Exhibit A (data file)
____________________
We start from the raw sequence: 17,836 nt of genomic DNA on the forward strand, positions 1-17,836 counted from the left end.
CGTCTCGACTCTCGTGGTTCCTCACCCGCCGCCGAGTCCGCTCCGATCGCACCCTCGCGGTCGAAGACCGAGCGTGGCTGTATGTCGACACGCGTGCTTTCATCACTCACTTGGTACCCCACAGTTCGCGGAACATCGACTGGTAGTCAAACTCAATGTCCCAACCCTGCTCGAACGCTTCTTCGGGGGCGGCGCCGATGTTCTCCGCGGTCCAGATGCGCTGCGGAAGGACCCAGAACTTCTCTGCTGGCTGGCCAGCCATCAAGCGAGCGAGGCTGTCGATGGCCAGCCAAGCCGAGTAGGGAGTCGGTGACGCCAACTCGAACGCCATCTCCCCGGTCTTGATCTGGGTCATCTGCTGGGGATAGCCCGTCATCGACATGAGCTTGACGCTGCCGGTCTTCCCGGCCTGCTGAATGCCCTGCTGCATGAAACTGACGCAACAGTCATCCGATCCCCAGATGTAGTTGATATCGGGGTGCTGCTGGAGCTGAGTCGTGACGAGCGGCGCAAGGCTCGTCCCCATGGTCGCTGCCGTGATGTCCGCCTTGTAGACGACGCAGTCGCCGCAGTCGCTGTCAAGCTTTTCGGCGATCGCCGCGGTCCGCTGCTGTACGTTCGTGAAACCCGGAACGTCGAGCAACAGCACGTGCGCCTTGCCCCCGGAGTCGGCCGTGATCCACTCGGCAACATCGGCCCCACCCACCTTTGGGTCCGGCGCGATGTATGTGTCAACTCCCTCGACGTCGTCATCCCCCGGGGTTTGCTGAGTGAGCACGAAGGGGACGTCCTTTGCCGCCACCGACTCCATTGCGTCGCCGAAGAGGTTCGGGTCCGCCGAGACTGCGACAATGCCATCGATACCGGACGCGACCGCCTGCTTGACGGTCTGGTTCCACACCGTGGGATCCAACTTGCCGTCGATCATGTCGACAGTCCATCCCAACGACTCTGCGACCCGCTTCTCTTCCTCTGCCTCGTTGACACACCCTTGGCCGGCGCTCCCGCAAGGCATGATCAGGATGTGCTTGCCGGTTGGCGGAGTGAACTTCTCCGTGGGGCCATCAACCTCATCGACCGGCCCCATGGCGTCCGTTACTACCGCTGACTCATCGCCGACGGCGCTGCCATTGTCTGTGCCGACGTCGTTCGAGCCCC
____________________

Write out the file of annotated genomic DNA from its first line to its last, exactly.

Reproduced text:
We start from the raw sequence: 17,836 nt of genomic DNA on the forward strand, positions 1-17,836 counted from the left end.
CGTCTCGACTCTCGTGGTTCCTCACCCGCCGCCGAGTCCGCTCCGATCGCACCCTCGCGGTCGAAGACCGAGCGTGGCTGTATGTCGACACGCGTGCTTTCATCACTCACTTGGTACCCCACAGTTCGCGGAACATCGACTGGTAGTCAAACTCAATGTCCCAACCCTGCTCGAACGCTTCTTCGGGGGCGGCGCCGATGTTCTCCGCGGTCCAGATGCGCTGCGGAAGGACCCAGAACTTCTCTGCTGGCTGGCCAGCCATCAAGCGAGCGAGGCTGTCGATGGCCAGCCAAGCCGAGTAGGGAGTCGGTGACGCCAACTCGAACGCCATCTCCCCGGTCTTGATCTGGGTCATCTGCTGGGGATAGCCCGTCATCGACATGAGCTTGACGCTGCCGGTCTTCCCGGCCTGCTGAATGCCCTGCTGCATGAAACTGACGCAACAGTCATCCGATCCCCAGATGTAGTTGATATCGGGGTGCTGCTGGAGCTGAGTCGTGACGAGCGGCGCAAGGCTCGTCCCCATGGTCGCTGCCGTGATGTCCGCCTTGTAGACGACGCAGTCGCCGCAGTCGCTGTCAAGCTTTTCGGCGATCGCCGCGGTCCGCTGCTGTACGTTCGTGAAACCCGGAACGTCGAGCAACAGCACGTGCGCCTTGCCCCCGGAGTCGGCCGTGATCCACTCGGCAACATCGGCCCCACCCACCTTTGGGTCCGGCGCGATGTATGTGTCAACTCCCTCGACGTCGTCATCCCCCGGGGTTTGCTGAGTGAGCACGAAGGGGACGTCCTTTGCCGCCACCGACTCCATTGCGTCGCCGAAGAGGTTCGGGTCCGCCGAGACTGCGACAATGCCATCGATACCGGACGCGACCGCCTGCTTGACGGTCTGGTTCCACACCGTGGGATCCAACTTGCCGTCGATCATGTCGACAGTCCATCCCAACGACTCTGCGACCCGCTTCTCTTCCTCTGCCTCGTTGACACACCCTTGGCCGGCGCTCCCGCAAGGCATGATCAGGATGTGCTTGCCGGTTGGCGGAGTGAACTTCTCCGTGGGGCCATCAACCTCATCGACCGGCCCCATGGCGTCCGTTACTACCGCTGACTCATCGCCGACGGCGCTGCCATTGTCTGTGCCGACGTCGTTCGAGCCCC